Community groups are taking initiatives to adapt to a changing climate. These organizations differ from businesses and governments by being non-profit, often informal, resource limited, and reliant on volunteer labor. How these organizations facilitate collective action is not well known, especially since they do not necessarily solve common pool resource governance, but rather improve common pool resources through collective action. In fact, at first glance, community groups seem to not have the means for solving collective action problems used routinely in industry and government, such as paying people for cooperation or punishing them for lack of it.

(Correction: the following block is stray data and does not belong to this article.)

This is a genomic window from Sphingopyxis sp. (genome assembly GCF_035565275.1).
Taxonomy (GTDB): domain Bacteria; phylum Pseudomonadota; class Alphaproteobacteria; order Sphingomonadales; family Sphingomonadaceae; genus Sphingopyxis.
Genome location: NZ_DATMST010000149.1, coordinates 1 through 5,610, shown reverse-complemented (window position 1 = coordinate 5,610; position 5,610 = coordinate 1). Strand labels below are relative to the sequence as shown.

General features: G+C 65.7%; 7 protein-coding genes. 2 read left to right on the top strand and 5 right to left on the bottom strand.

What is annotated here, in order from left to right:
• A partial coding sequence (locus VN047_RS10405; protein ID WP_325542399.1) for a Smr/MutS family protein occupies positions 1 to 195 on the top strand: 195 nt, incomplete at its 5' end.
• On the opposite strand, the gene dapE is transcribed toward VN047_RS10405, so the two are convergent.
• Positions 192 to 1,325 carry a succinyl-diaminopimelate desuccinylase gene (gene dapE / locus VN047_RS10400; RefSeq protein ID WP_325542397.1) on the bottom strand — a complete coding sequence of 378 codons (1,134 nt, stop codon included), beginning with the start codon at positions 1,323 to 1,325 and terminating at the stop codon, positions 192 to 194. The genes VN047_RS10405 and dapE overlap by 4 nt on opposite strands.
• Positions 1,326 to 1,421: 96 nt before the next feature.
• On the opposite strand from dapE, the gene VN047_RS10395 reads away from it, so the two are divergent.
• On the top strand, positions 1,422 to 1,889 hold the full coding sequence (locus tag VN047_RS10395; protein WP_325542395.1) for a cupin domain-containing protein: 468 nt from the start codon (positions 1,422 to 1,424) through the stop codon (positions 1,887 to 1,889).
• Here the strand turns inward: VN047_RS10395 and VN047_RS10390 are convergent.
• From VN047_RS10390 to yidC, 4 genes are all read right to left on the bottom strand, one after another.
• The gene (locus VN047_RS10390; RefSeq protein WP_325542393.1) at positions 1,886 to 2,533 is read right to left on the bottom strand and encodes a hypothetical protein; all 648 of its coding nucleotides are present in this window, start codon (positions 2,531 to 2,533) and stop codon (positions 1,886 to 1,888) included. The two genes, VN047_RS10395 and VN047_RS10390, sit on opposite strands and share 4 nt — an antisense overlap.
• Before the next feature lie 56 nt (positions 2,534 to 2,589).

This article investigates how community groups solve collective action problems though data gathered across 25 organizations in three sites – Sitka, Alaska, USA; Toco, Trinidad; and a global site of distributed citizen science organizations. We found that community groups used positive reinforcement methods common to industry and used little punishment. Groups also engaged in mechanisms for collective action, such as relying on altruistic contributions by few individuals, that generally are not considered commonplace in businesses and governments. We conclude by discussing implications from this study for collective action theory and for how policymakers might learn from community groups to address climate change.